Two Texas lawmakers, both progressive Democrats, were appointed to the House Oversight Committee in D.C. this year in what could prove to be a contentious assignment.
The committee is under Republican control and is expected to launch a number of probes into the Biden family, among other hot-button issues.
Jasmine Crockett, a former representative in the Texas House who now represents a Dallas-area district in Congress, was appointed to the committee by Democratic leaders. She’s joined by Greg Casar, who made his name as a left wing city council member in Austin.
Jonathan Tilove, longtime political reporter for Texas Monthly, sat down with the two representatives and joined Texas Standard to share what he learned. Listen to the story above or read the transcript below.
This transcript has been edited lightly for clarity:
Texas Standard: What do you think is the strategy behind appointing two first-time progressive representatives to the oversight committee? What does the Democratic Party gain from this decision?
Jonathan Tilove: Well, they’re two of eight new freshmen who are on a committee with 21 Democrats and 26 Republicans. And what they gain is aggressive energy and kind of trolling firepower. I mean, they are up against a committee that is jampacked with sort of either famous or notorious Republican members – including Marjorie Taylor Greene and Paul Gosar, [Lauren] Boebert and [Andy] Biggs. And so I think what Democrats were looking at is there’s not going to be a lot of policymaking in this session because Republicans narrowly have control of the House.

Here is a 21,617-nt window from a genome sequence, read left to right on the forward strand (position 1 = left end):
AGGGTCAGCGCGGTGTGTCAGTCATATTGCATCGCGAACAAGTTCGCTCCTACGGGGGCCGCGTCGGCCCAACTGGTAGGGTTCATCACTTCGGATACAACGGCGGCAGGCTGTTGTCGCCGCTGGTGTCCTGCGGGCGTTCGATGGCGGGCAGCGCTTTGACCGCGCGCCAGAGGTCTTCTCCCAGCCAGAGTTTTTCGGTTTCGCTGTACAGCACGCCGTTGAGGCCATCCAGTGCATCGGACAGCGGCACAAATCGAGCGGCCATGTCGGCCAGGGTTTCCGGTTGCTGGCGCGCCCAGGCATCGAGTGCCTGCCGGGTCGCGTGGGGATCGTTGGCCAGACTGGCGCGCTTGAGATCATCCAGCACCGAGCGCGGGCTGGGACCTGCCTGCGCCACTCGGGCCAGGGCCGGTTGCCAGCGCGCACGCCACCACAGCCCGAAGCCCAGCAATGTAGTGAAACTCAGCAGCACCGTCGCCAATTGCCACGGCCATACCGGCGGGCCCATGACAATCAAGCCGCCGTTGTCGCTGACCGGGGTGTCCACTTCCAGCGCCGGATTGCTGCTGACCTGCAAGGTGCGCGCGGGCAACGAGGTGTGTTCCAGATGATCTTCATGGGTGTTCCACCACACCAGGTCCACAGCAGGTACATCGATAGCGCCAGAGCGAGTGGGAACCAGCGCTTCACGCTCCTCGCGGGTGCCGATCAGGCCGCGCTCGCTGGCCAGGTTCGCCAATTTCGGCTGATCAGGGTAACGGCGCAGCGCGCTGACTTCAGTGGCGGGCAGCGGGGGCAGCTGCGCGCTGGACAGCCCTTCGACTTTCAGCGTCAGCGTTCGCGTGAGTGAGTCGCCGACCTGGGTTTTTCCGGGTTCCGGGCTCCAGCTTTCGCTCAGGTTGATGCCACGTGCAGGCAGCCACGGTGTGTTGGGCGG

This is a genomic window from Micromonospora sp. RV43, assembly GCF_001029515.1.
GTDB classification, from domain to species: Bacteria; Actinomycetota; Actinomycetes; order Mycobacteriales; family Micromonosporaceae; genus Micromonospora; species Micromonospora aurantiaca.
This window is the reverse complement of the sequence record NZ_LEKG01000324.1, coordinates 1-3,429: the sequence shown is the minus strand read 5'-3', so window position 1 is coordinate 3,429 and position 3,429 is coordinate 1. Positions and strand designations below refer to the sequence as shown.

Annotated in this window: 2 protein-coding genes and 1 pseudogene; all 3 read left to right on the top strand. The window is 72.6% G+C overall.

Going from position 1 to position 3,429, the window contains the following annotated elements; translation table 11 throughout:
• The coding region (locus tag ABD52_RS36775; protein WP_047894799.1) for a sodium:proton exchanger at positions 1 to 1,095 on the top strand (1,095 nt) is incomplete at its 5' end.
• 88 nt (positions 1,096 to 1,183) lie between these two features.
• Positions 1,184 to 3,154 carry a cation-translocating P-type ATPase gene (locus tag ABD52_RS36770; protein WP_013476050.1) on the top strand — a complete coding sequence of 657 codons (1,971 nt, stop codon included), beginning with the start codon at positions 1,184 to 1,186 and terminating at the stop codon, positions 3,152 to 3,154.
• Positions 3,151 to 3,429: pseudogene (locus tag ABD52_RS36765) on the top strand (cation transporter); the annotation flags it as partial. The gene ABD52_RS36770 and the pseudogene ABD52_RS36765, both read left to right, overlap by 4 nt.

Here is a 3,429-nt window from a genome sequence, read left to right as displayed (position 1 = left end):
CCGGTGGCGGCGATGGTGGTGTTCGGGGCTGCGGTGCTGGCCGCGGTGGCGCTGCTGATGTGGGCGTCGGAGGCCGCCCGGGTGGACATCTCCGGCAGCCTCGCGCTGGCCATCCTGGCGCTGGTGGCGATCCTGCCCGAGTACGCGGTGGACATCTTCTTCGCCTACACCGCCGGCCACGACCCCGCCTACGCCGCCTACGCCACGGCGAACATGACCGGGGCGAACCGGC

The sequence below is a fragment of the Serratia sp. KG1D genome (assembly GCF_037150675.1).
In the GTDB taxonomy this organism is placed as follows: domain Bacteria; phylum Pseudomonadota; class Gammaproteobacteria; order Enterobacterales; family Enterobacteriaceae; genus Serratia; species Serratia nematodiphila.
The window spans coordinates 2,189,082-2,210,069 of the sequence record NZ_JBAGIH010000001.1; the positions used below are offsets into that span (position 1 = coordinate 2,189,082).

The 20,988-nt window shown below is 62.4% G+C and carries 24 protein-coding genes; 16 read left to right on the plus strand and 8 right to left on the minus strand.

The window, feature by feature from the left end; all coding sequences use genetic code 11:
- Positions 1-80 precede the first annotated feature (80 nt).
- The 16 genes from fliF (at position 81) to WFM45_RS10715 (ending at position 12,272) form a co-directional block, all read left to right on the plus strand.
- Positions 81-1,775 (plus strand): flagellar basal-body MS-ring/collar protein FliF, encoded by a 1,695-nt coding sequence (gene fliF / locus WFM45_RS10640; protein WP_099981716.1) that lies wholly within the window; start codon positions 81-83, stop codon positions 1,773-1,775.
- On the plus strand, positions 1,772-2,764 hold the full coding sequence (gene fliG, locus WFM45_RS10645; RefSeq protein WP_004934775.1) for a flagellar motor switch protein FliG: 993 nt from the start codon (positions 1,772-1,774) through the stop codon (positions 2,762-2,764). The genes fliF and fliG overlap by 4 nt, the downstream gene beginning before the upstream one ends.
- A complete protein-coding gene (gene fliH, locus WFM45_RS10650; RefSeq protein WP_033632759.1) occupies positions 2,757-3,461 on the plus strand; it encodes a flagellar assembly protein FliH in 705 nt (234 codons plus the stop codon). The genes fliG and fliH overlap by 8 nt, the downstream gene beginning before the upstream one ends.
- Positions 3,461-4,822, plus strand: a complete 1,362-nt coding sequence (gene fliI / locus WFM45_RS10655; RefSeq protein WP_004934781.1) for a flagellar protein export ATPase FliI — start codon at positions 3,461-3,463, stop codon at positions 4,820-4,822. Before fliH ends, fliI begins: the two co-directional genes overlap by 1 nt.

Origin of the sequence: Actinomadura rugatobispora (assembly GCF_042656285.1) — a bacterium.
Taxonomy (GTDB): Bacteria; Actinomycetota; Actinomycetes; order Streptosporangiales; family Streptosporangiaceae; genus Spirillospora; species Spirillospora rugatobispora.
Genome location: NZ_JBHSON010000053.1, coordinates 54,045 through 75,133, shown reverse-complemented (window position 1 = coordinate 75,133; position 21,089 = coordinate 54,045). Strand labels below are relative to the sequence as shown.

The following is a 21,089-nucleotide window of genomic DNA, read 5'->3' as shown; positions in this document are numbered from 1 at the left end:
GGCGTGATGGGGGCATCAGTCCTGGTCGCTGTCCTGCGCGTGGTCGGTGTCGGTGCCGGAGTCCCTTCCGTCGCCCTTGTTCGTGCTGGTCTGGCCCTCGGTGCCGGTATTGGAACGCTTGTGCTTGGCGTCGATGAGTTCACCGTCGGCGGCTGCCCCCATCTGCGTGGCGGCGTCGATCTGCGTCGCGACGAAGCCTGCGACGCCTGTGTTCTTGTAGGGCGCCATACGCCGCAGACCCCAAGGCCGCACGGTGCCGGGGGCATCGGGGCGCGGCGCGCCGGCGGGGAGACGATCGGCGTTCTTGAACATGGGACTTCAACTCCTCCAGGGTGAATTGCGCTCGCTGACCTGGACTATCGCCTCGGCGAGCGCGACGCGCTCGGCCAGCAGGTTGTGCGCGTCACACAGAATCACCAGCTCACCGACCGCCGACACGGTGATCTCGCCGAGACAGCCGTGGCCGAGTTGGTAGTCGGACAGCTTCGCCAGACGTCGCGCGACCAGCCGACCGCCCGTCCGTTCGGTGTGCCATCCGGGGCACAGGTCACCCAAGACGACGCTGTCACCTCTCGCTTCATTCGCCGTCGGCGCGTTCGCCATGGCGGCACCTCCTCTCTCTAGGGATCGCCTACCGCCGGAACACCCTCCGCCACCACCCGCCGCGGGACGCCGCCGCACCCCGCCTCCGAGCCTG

So really, nothing’s going to be done on the policy committees and so all the action is going to be on these investigative committees and, foremost among them, this committee that they’ve been named to. And I think Hakeem Jeffries making the appointment, the idea here being that you want sort of people to not let anything go unchallenged to be articulate and you want to be media-savvy. And I think they, in both Casar and Jasmine Crockett, they are capable and bright and articulate members. And, you know, they’ve both gotten off to a fast start because they both have established some leadership positions in the House, as well.
You know, these are not quiet backbenchers that they’ve appointed to the committee.
No, no. And that’s exactly the point.
Well, you sat down and talked with Crockett and Casar. What did they tell you about their priorities this session? Especially when it comes to the oversight committee, I don’t reckon they would have too much leverage at this juncture.
No, and, you know, I think this may have come on them kind of suddenly. I think that Casar clearly wanted to serve on what was called the Education and Labor Committee, but now under Republicans, it’s called Education and Workforce because they consider “labor” to be a Marxist term. But he wanted to serve there. He said his ambition was to be the most pro-labor member of Congress, period.
And Crockett, who’s an attorney and has done some civil rights work and is interested in voting rights, she wanted to be on Judiciary. But when they got here, I think they were informed and I think they warmed to the idea that that’s not going to be where the action is at and that they were needed on this committee. And I think their ambition there is only to push back against and try to derail Republican investigations and to offer alternative scenarios and an alternative read on all the things that the Republicans are going to be trying to make as a case against Biden – essentially to undermine Biden’s chances for reelection.
So I don’t know. They’re going to be playing defense. There’s no real possibility that they’re going to be able to initiate any investigations that they’d be interested in. It’s strictly a matter of combat.